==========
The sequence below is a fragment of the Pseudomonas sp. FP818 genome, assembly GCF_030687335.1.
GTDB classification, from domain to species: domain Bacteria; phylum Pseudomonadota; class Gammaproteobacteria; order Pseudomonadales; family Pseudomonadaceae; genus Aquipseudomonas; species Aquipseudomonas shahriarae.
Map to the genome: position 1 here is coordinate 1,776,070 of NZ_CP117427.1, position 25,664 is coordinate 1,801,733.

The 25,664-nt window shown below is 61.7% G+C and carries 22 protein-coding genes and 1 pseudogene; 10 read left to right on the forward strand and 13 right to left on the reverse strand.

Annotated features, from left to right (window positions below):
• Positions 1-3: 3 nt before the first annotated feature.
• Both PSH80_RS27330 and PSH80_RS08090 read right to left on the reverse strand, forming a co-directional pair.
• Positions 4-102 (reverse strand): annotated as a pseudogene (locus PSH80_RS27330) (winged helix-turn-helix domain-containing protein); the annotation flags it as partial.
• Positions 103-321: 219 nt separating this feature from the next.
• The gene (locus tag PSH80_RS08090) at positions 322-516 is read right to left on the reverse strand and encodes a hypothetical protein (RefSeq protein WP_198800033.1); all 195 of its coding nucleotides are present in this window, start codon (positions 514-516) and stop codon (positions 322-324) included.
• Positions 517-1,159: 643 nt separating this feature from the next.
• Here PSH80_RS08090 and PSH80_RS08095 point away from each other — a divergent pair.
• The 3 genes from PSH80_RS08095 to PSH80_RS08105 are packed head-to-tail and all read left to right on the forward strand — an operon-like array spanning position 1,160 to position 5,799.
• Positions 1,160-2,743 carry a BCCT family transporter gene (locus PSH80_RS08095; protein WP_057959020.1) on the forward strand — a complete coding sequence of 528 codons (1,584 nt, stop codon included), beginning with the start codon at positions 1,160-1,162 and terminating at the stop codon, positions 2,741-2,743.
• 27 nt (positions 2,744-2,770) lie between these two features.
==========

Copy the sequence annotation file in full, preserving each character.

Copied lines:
The sequence below is a fragment of the Pseudomonas sp. FP818 genome, assembly GCF_030687335.1.
GTDB classification, from domain to species: domain Bacteria; phylum Pseudomonadota; class Gammaproteobacteria; order Pseudomonadales; family Pseudomonadaceae; genus Aquipseudomonas; species Aquipseudomonas shahriarae.
Map to the genome: position 1 here is coordinate 1,776,070 of NZ_CP117427.1, position 25,664 is coordinate 1,801,733.

The 25,664-nt window shown below is 61.7% G+C and carries 22 protein-coding genes and 1 pseudogene; 10 read left to right on the forward strand and 13 right to left on the reverse strand.

Annotated features, from left to right (window positions below):
• Positions 1-3: 3 nt before the first annotated feature.
• Both PSH80_RS27330 and PSH80_RS08090 read right to left on the reverse strand, forming a co-directional pair.
• Positions 4-102 (reverse strand): annotated as a pseudogene (locus PSH80_RS27330) (winged helix-turn-helix domain-containing protein); the annotation flags it as partial.
• Positions 103-321: 219 nt separating this feature from the next.
• The gene (locus tag PSH80_RS08090) at positions 322-516 is read right to left on the reverse strand and encodes a hypothetical protein (RefSeq protein WP_198800033.1); all 195 of its coding nucleotides are present in this window, start codon (positions 514-516) and stop codon (positions 322-324) included.
• Positions 517-1,159: 643 nt separating this feature from the next.
• Here PSH80_RS08090 and PSH80_RS08095 point away from each other — a divergent pair.
• The 3 genes from PSH80_RS08095 to PSH80_RS08105 are packed head-to-tail and all read left to right on the forward strand — an operon-like array spanning position 1,160 to position 5,799.
• Positions 1,160-2,743 carry a BCCT family transporter gene (locus PSH80_RS08095; protein WP_057959020.1) on the forward strand — a complete coding sequence of 528 codons (1,584 nt, stop codon included), beginning with the start codon at positions 1,160-1,162 and terminating at the stop codon, positions 2,741-2,743.
• 27 nt (positions 2,744-2,770) lie between these two features.